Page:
Re: QA Techniques in Writing and Production

Subject: Re: QA Techniques in Writing and Production
From: Robert Plamondon <robert -at- PLAMONDON -dot- COM>
Date: Thu, 27 Feb 1997 22:17:57 PST

M. David Orr writes:

>Using proofreading to correct writing errors is no different than using
>QA inspectors on a manufacturing line to inspect for product defects.
>Correcting a defect is typically much more expensive than doing
>something right the first time. This insight is not my opinion alone,
>but is at the very heart of the Quality Movement.

You can overdo the "tech writing is the same as making hubcaps" analogy.
Creating documents is not an assembly-line process. The end products
are not identical, and many of the subassemblies are not interchangeable:
you can't swap prefaces between two documents without affecting their

Still, I like the analogy when taken to a point that isn't too ridiculous.
(I certainly wave Deming around enough.)

>The real question is "How do we eliminate defects in our writing from
>the very beginning?" Some quality-oriented answers I might suggest are:

>* Screen prospective employees carefully to eliminate sloppy writers
>* Train existing writers in quality principles
>* Train existing writers in writing skills

I'm curious as to how you deal with the first bullet item. Since
outside writers are, by your standards, largely untrained, how do you
screen them? (My temptation would be to hire young hotshots straight
out of school. They're less expensive and have acquired few professional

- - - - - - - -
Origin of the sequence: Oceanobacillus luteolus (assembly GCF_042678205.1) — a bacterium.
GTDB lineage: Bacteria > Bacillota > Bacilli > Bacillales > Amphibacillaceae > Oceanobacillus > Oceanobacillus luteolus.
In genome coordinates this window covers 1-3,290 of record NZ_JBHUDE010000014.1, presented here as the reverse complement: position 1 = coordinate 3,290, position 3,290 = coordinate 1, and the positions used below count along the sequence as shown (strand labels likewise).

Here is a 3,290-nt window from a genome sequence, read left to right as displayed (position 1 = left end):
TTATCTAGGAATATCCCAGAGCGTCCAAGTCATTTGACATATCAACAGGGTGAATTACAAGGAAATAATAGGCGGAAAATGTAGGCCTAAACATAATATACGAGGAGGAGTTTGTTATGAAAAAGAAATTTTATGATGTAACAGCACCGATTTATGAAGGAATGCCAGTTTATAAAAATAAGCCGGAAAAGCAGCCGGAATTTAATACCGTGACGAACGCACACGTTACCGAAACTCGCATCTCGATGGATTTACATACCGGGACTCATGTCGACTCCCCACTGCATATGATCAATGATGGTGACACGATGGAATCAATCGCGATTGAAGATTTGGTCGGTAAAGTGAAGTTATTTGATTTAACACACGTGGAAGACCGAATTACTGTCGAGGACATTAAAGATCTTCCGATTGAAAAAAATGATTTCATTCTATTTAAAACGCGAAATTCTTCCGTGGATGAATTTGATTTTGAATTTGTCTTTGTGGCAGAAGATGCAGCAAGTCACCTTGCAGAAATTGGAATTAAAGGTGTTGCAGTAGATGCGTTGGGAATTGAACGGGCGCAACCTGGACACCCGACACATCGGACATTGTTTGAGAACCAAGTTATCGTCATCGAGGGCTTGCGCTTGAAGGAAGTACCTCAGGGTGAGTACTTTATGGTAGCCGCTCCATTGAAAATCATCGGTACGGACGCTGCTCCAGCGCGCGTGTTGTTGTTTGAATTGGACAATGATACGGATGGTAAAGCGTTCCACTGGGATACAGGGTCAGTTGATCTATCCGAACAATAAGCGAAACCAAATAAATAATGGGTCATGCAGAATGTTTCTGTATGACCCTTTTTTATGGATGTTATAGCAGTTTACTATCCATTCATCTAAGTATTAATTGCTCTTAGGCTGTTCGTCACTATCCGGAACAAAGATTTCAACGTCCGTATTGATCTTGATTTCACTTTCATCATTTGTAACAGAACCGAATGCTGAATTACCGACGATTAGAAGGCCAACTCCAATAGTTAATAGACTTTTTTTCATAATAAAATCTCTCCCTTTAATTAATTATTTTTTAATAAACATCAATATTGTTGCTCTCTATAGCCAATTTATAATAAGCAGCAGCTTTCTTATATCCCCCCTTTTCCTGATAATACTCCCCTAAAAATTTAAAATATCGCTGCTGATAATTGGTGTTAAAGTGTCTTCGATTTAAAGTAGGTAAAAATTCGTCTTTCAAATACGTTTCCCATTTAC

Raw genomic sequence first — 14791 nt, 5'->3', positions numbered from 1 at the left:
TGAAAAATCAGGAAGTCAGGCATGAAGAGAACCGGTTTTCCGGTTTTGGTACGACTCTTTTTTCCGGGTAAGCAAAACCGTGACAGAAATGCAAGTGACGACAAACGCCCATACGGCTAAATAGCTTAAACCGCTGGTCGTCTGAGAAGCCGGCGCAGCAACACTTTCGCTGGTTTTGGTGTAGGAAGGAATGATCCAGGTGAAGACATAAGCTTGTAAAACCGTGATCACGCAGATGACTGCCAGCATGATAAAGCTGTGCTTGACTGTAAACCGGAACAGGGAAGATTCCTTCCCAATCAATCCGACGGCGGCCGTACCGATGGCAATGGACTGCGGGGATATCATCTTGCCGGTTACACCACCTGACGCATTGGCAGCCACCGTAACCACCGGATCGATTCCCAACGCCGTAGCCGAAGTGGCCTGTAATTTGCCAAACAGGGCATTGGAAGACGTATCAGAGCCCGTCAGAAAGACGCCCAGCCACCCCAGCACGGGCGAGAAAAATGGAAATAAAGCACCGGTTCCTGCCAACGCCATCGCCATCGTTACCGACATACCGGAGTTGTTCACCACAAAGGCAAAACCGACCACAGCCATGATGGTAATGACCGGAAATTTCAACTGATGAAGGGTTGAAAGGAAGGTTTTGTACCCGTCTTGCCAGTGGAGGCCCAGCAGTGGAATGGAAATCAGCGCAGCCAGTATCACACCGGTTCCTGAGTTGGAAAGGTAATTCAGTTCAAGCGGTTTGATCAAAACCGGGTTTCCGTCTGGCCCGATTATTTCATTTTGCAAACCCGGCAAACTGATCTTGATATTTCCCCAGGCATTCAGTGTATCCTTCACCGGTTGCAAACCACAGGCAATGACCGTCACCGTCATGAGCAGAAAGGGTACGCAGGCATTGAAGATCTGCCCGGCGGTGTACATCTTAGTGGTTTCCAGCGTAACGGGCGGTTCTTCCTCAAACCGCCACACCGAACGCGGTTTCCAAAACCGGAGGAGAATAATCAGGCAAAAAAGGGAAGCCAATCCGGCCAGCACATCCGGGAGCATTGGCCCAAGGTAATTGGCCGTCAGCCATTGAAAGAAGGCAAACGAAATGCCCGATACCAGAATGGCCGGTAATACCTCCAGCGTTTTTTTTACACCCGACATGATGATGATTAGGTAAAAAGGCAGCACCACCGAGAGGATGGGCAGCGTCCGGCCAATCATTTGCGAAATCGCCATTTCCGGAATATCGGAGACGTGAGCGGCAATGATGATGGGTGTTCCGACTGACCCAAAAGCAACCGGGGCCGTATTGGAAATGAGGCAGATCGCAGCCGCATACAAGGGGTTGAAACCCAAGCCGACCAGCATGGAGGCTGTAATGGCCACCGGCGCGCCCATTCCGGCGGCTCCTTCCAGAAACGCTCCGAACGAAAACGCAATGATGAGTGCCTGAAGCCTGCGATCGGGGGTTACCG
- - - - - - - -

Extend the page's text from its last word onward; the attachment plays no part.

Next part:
bad habits.)

>* Use automated standards by means of templates that do virtually all
>formatting through macros, toolbars, wizards, and AutoText
>* Develop in-house stylesheets and train everybody in their use

All very sensible, though surprisingly nonstandard (though I helped put
such a system in place over a decade ago).

>* Create the expectation that copy will be perfect when submitted

Does it work? How much of your copy is perfect when submitted?

>We tried the old copyediting-everything route years ago. If writers know
>there will be a copyedit, many tend to let things ride that they would
>normally fix. We found the quality of first drafts seriously declining
>and costs rising.

Really? I hate having red ink on my copy. Having a copy-editor makes
me LESS likely to write things that the editor will mark up. That's
a common reaction among the other writers I've worked with.

>Now we try to hit drafts right on the mark the first time. I'm not
>saying we don't proof, but we expect not to find much when we do.

Isn't training a wonderful thing? One of these days, it's really going
to catch on.

-- Robert
Robert Plamondon, High-Tech Technical Writing, Inc.
36475 Norton Creek Road * Blodgett * Oregon * 97326
robert -at- plamondon -dot- com * (541) 453-5841 * Fax: (541) 453-4139

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